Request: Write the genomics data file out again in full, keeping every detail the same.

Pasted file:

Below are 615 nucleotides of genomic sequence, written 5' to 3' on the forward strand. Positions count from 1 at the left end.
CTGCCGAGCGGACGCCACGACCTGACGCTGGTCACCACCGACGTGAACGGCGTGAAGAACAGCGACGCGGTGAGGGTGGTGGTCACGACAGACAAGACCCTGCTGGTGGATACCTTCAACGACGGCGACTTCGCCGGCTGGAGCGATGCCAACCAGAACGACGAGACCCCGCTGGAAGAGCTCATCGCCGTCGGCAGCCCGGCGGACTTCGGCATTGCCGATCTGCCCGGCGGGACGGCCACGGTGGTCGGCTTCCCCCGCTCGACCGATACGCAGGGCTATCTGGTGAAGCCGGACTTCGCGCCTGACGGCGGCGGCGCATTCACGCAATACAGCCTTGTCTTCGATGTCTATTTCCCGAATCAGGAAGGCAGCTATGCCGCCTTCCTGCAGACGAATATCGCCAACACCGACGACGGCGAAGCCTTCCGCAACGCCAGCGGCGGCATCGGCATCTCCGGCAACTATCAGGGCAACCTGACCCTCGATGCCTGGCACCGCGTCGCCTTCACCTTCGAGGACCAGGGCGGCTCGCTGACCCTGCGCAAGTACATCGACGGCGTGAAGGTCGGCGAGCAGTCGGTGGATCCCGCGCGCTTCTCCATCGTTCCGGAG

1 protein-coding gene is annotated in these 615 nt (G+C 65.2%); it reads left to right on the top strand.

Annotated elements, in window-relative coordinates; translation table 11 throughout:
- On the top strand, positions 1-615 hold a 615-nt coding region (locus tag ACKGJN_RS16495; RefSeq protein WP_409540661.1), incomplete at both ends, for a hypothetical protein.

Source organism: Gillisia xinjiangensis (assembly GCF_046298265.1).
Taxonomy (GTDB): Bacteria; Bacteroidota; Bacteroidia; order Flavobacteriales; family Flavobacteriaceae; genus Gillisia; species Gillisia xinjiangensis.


Below are 615 nucleotides of genomic sequence, written 5' to 3' on the forward strand. Positions count from 1 at the left end.
CTGCCGAGCGGACGCCACGACCTGACGCTGGTCACCACCGACGTGAACGGCGTGAAGAACAGCGACGCGGTGAGGGTGGTGGTCACGACAGACAAGACCCTGCTGGTGGATACCTTCAACGACGGCGACTTCGCCGGCTGGAGCGATGCCAACCAGAACGACGAGACCCCGCTGGAAGAGCTCATCGCCGTCGGCAGCCCGGCGGACTTCGGCATTGCCGATCTGCCCGGCGGGACGGCCACGGTGGTCGGCTTCCCCCGCTCGACCGATACGCAGGGCTATCTGGTGAAGCCGGACTTCGCGCCTGACGGCGGCGGCGCATTCACGCAATACAGCCTTGTCTTCGATGTCTATTTCCCGAATCAGGAAGGCAGCTATGCCGCCTTCCTGCAGACGAATATCGCCAACACCGACGACGGCGAAGCCTTCCGCAACGCCAGCGGCGGCATCGGCATCTCCGGCAACTATCAGGGCAACCTGACCCTCGATGCCTGGCACCGCGTCGCCTTCACCTTCGAGGACCAGGGCGGCTCGCTGACCCTGCGCAAGTACATCGACGGCGTGAAGGTCGGCGAGCAGTCGGTGGATCCCGCGCGCTTCTCCATCGTTCCGGAG

1 protein-coding gene is annotated in these 615 nt (G+C 65.2%); it reads left to right on the top strand.

Annotated elements, in window-relative coordinates; translation table 11 throughout:
- On the top strand, positions 1-615 hold a 615-nt coding region (locus tag ACKGJN_RS16495; RefSeq protein WP_409540661.1), incomplete at both ends, for a hypothetical protein.

Source organism: Gillisia xinjiangensis (assembly GCF_046298265.1).
Taxonomy (GTDB): Bacteria; Bacteroidota; Bacteroidia; order Flavobacteriales; family Flavobacteriaceae; genus Gillisia; species Gillisia xinjiangensis.